By H. Michael Steinberg Colorado Criminal Defense Lawyer
Introduction – The Role Of Witnesses
The role of witness testimony is the bedrock of every criminal trial. If witnesses had the right to refuse to come to court and to testify the criminal justice system would surely collapse.
A great deal of confusion and false information has always existed in our country as to exactly what a witnesses’ rights are when they have been subpoenaed to appear in court to give testimony.
This is particularly true in the area of Domestic Violence cases (see below).
This area of the law is complex and maybe particularly dangerous to the person thinking about refusing to testify in a Colorado criminal case without fully comprehending the risks of this decision.
Refusing to obey a Court Order to appear in court and to give truthful testimony can have very serious consequences.
The article is intended to shed some light for the witness who trying to understand their options and is broken down into the following questions:
1. Has The Witness Been Properly Subpoenaed to Testify?
2. Assuming the Witness is Legally Compelled to Testify or Do They Have a Right to Refuse to Testify? – The Issue of Self Incrimination.
3. Assuming the Witness Has Illegally Refused to Testify – What Sanctions Can the Judge Impose? – Contempt of Court.
4. A Common Colorado Criminal Case for Possible Contempt – The Refusal to Testify in Colorado Domestic Violence Cases.
1. Has The Witness Been Properly Subpoenaed to Testify?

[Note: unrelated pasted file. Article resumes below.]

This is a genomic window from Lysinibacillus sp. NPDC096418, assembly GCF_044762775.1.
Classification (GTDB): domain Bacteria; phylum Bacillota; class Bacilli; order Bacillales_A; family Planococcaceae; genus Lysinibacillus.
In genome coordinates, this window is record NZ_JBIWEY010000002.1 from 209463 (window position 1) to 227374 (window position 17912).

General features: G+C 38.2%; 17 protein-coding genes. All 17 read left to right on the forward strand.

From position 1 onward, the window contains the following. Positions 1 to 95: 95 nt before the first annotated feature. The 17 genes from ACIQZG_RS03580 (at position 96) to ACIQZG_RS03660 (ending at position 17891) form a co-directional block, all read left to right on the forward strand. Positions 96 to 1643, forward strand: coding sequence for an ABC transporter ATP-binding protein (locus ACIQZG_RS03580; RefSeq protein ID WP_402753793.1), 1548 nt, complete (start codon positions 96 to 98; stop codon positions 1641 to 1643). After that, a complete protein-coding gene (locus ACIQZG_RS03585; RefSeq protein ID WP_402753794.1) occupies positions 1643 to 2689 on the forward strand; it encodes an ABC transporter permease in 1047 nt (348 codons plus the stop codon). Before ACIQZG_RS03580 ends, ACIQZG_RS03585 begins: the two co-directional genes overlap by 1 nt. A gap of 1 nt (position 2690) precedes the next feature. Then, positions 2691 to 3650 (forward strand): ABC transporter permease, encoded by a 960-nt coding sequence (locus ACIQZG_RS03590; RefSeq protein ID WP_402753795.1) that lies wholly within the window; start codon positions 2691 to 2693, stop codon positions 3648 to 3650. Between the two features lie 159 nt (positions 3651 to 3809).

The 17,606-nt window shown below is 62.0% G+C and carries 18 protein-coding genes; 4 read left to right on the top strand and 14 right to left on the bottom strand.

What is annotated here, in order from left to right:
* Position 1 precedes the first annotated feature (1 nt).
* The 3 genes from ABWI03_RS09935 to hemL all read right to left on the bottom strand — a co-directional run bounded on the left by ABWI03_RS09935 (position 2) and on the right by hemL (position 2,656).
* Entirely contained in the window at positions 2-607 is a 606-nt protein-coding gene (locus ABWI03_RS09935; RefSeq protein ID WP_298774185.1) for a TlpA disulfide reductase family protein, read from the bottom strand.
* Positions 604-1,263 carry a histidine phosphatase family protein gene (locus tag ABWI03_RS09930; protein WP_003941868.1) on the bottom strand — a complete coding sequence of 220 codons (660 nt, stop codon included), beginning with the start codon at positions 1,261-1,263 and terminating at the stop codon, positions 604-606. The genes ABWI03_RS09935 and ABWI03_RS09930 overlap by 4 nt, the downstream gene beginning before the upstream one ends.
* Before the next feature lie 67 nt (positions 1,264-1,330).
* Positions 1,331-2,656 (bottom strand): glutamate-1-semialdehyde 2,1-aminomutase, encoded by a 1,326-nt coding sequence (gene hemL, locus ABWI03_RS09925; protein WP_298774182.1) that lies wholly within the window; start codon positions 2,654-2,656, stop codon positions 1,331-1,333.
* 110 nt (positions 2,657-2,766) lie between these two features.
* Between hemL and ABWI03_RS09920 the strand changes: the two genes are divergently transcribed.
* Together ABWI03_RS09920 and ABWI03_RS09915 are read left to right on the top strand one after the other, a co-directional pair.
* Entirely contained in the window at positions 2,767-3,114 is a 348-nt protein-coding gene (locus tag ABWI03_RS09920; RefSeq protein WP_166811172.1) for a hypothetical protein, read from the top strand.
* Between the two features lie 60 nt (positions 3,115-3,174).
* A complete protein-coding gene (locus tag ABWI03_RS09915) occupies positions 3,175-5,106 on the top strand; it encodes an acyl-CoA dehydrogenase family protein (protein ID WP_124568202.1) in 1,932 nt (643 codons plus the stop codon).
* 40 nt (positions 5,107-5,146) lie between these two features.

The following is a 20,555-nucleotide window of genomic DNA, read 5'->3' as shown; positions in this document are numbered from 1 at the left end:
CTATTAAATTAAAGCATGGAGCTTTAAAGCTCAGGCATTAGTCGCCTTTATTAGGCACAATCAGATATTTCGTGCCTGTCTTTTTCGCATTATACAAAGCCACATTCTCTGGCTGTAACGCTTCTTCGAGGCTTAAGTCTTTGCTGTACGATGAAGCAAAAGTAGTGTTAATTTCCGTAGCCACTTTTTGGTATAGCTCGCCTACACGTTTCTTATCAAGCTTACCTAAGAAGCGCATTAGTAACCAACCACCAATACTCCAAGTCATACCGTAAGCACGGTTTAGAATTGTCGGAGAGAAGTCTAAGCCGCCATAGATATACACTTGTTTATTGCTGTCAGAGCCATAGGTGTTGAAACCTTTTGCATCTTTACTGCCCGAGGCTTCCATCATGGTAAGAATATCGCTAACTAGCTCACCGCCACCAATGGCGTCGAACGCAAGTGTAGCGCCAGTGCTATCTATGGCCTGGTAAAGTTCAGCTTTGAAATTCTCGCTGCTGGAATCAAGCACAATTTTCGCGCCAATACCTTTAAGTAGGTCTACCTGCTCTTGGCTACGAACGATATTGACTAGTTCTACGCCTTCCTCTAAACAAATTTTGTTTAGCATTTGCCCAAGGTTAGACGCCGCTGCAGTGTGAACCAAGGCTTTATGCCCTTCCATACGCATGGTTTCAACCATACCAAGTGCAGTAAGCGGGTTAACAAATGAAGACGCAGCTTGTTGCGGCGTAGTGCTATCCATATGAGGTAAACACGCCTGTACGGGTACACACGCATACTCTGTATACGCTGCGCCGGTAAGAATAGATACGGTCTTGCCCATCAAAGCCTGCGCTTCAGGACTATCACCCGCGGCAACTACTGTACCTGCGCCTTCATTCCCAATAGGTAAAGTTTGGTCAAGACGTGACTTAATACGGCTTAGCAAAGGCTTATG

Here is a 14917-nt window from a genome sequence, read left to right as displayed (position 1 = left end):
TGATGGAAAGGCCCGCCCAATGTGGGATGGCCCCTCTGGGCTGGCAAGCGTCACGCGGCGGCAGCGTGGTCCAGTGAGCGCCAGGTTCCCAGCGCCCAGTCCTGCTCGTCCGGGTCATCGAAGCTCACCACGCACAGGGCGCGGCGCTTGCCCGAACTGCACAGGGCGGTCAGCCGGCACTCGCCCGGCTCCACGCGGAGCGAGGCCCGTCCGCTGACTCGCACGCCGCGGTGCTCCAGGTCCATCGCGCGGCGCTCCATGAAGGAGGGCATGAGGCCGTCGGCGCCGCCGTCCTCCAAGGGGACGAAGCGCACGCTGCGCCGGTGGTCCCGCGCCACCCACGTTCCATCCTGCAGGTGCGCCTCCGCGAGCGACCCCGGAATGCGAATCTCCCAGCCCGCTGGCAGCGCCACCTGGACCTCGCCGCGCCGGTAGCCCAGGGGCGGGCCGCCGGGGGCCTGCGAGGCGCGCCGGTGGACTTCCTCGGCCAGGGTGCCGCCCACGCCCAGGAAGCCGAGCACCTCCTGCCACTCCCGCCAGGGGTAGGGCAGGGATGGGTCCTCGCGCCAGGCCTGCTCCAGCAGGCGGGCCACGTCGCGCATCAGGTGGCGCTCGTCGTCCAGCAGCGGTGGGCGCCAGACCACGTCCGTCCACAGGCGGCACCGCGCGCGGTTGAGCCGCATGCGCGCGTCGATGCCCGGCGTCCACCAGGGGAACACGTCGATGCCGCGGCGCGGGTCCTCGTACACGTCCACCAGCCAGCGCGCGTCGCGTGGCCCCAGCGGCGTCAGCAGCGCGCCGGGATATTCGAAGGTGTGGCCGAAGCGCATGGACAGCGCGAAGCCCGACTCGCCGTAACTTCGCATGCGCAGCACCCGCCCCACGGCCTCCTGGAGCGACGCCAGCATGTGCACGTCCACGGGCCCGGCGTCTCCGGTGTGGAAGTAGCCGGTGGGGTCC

Subpoenas Under Colorado Law
In its simplest form, a subpoena is a Court Order to appear in Court.
As with all Court Orders, not all subpoenas have been properly served and are therefore not enforceable. If a subpoena is not served correctly the witness can refuse to show up to the proceeding. However, this is a very dangerous situation. The witness needs to be 100% certain the subpoena was either not completed correctly or not legally served.
The Rules – Content of the Subpoena
A subpoena, to be validly issued in Colorado, must contain the following information:
1. The issuing court.
2. The case number.
3. The name of the party (and/or attorney) serving the subpoena.
4. The type of proceeding.
5. Details and the command for the witness to appear at a certain time and place.
The Rules – Timing of the Subpoena
A Colorado subpoena must be served no later than 48 hours before the trial or hearing where the witness is ordered to appear. But if the witness is served 24 hours before and not the full 48 hours required, they must come to court at the appropriate date and time to argue their case that they were served outside of the time limits of the law.
The Rules – Proper Service of the Subpoena
Subpoenas must be served by a person 18 or older and not be associated with or a party to the case. Personal service is required for all types of subpoenas.
A person serving a subpoena must serve it “personally” – by hand-delivering it to the person being subpoenaed. The process server cannot simply leave it on the front door or on the windshield of a car.
If the person serving the subpoena hands it the target of the subpoena and that person refuses to accept it – it is still “good service.” If the target of the subpoena rips the subpoena up – it is still good service. If the target of the subpoena lies about their identity and they are the lawful subject of the subpoena – it is still good service.
The Rules – Waiver of Service of a Subpoena
Colorado law provides for a person to “waive” the requirement for personal service of a subpoena.
For example, District Attorneys in Colorado will most often mail their subpoenas to their witnesses with an attached “waiver card.” The subpoena “packet” contains, along with the subpoena, a small card (self-addressed to the District Attorney) that explains to the witness that they should waive personal service by signing and mailing the card back.
If the DA does not receive the “waiver card” back – an investigator is usually sent out to try to personally serve the subpoena.